Tuesday, January 31, 2006

International Newsletter on Sustainable Local Development
Newsletter #25
February 1, 2006


Message from the Editorial Team

3rd International Meeting on the Globalisation of Solidarity: Dakar, November, 2005
Empowering people

4th Annual Meeting: over 2500 participants

Evaluation meeting of the Workgroup on Solidarity Socio-Economy (WSSE)
Elements for an integrated vision of Social Solidarity Economy (SSE)

Message from the Editorial Team

The year 2005 ended by our participation in a wonderful series of events : Martine Théveniaut and Yvon Poirier attended in the 3rd International Meeting of Globalisation of Solidarity in Dakar, while Francisco Botelho participated the ExpoBrasil Meeting.

With the ending of continental and organizational preparations spaced out over the last two years, the Dakar Meeting allowed Martine and Yvon an opportunity to verify that empowering individuals, communities and peoples to act gradually builds an international process of promotion of another model for development with various proposals. These are now carried across western Africa and are relayed openly towards all the African continent. The success of Dakar 2005 was noted by all. Throughout this event, numerous contacts were made. These will serve to contribute to this Newsletter in the coming months by bringing forward information relevant to what is actually being built in other areas.

In this beginning of 2006, we wish to share with you our willingness to continue our commitment towards a world of justice and solidarity which "makes hope more concrete and despair less convincing ". This expression was formulated during the opening plenary session at the opening of Dakar 2005, by Michael Lewis of the Canadian Community Economic Development Network (CCEDNet).

Editorial Team
Francisco Botelho
Yvon Poirier
Martine Théveniaut

3rd International Meeting on Globalisation of Solidarity, Dakar, November 2005

Empowering people

The process began in 1997 in Lima, Peru during a first international meeting which joined together, not the 50 delegates expected, but more than 200 people from 21 countries and all continents. The meeting examined the transformation potential of socio-economic innovations emanating from the poorest communities. The meeting led to the expression of a common vision affirming that solidarity economy is characterized by the fact that it is of service to the people and not the reverse. The process continued in Quebec in 2001. The movement of social economy was then in rapid evolution. The 2nd International Meeting had the same success. It broadened the approach of the social solidarity economy (SSE) by the analysis of the context and the recognition of the diversity of the situations in which it applies with plural terminologies to indicate this current of thought and action. Insistence is carried at the same time on resistance to the neo-liberal model and the continuation of inventiveness to make concrete its potential as an alternative.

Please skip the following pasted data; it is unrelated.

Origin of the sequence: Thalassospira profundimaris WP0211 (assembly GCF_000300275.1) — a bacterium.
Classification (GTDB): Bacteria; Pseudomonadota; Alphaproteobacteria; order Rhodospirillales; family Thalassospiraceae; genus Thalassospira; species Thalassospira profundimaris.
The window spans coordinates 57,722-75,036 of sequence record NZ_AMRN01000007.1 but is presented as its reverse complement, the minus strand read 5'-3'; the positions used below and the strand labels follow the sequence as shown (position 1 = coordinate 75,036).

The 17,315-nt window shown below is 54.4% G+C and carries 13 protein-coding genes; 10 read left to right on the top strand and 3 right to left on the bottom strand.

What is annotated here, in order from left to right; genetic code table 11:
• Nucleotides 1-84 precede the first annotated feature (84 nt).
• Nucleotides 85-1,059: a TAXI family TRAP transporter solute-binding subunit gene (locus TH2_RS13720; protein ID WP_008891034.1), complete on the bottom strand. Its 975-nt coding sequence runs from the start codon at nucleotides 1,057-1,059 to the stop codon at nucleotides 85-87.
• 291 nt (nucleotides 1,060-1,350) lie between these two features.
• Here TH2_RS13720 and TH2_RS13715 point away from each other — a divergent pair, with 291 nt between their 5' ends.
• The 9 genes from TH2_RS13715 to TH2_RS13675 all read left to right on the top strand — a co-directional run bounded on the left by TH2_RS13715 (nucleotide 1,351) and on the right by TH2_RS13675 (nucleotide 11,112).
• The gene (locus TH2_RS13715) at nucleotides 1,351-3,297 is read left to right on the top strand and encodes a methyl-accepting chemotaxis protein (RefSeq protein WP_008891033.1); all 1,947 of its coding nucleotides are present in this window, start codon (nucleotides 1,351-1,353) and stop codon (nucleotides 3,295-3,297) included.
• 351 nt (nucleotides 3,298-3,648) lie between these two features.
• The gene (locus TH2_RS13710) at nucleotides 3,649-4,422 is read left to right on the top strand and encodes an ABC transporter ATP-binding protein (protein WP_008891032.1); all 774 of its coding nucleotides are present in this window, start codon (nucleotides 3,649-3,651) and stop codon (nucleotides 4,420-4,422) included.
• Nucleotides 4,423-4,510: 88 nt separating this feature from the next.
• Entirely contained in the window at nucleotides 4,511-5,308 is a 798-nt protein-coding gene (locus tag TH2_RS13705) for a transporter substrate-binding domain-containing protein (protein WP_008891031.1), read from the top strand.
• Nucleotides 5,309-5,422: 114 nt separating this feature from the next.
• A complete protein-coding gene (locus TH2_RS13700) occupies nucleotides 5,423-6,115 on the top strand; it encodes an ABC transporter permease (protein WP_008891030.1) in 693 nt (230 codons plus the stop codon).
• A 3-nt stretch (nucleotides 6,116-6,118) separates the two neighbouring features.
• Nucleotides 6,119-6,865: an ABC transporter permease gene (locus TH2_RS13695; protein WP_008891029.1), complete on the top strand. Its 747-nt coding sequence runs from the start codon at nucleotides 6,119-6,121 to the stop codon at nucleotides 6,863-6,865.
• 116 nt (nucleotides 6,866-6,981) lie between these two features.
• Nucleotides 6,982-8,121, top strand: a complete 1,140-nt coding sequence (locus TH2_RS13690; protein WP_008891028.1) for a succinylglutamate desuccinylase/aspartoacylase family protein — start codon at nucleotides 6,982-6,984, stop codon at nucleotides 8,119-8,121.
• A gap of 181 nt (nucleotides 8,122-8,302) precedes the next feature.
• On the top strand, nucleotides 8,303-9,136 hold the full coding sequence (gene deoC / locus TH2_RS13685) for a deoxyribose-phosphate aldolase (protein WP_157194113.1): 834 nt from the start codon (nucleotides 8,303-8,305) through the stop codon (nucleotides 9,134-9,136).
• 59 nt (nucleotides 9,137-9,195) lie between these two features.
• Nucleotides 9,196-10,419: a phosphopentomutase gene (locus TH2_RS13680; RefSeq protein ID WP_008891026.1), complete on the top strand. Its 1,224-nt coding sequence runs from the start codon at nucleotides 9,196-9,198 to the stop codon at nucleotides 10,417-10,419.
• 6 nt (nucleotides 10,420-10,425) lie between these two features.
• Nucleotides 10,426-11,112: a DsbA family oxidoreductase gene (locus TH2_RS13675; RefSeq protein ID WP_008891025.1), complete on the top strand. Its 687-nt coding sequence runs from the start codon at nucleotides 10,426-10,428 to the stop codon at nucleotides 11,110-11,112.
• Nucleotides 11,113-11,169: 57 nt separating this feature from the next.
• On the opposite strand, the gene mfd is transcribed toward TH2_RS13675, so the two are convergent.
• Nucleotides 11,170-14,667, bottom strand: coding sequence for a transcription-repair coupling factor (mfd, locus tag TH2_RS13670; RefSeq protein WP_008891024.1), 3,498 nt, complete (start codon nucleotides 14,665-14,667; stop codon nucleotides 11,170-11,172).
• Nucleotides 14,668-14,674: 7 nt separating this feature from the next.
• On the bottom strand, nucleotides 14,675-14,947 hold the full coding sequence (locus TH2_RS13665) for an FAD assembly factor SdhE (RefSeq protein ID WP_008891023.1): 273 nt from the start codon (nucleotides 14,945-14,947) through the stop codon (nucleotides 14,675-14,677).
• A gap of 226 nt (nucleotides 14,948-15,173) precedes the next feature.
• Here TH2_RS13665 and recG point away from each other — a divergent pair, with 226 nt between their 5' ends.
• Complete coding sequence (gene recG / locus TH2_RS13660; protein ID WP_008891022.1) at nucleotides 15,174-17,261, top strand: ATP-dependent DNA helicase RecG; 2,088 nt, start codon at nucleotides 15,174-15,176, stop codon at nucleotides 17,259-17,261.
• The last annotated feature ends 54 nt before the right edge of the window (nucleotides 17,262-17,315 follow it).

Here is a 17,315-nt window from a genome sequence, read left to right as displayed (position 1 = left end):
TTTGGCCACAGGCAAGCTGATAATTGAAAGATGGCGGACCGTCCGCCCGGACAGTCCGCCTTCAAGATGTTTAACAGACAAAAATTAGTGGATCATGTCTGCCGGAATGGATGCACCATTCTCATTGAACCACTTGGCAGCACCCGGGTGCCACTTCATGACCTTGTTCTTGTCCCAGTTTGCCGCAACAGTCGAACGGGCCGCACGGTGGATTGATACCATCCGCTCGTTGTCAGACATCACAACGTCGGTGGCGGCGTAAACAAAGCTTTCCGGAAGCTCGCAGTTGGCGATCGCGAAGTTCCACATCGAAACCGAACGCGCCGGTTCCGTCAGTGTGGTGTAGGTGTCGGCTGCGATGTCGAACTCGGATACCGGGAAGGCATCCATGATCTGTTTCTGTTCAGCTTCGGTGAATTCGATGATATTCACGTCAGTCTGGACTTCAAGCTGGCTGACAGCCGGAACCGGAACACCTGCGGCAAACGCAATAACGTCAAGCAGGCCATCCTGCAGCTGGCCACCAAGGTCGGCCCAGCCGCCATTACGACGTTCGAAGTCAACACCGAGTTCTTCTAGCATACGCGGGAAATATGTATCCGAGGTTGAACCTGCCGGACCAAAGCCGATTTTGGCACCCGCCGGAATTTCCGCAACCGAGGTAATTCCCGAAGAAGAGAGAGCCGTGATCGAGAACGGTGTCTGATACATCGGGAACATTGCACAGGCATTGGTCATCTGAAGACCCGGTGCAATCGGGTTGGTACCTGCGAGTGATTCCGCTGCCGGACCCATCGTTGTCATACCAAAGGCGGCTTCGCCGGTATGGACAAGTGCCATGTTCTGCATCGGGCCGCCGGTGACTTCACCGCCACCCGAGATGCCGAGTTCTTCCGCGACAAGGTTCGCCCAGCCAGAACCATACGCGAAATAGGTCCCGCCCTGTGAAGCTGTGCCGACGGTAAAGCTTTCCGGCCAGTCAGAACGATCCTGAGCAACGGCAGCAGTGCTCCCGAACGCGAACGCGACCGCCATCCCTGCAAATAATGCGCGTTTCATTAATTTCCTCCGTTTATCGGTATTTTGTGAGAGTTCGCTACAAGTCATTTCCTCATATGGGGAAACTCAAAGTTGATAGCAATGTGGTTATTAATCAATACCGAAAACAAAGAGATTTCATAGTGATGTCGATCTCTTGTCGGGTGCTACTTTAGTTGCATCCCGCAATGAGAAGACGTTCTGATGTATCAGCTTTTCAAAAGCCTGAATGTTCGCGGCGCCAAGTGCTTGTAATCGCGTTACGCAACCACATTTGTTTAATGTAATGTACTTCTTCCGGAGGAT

An International Liaison Commission (ILC) was organized in Quebec, with continental delegations to circulate information, to strengthen links between the national networks in preparation for the 3rd International Meeting in Dakar, Senegal in 2005.

This Meeting was organized by RIPESS (Intercontinental Network for the Promotion of Social Solidarity Economy). It has a decisional board of directors which assumed the preparation. The ILC played its role of propositional consultative body, without means to meet between the two events.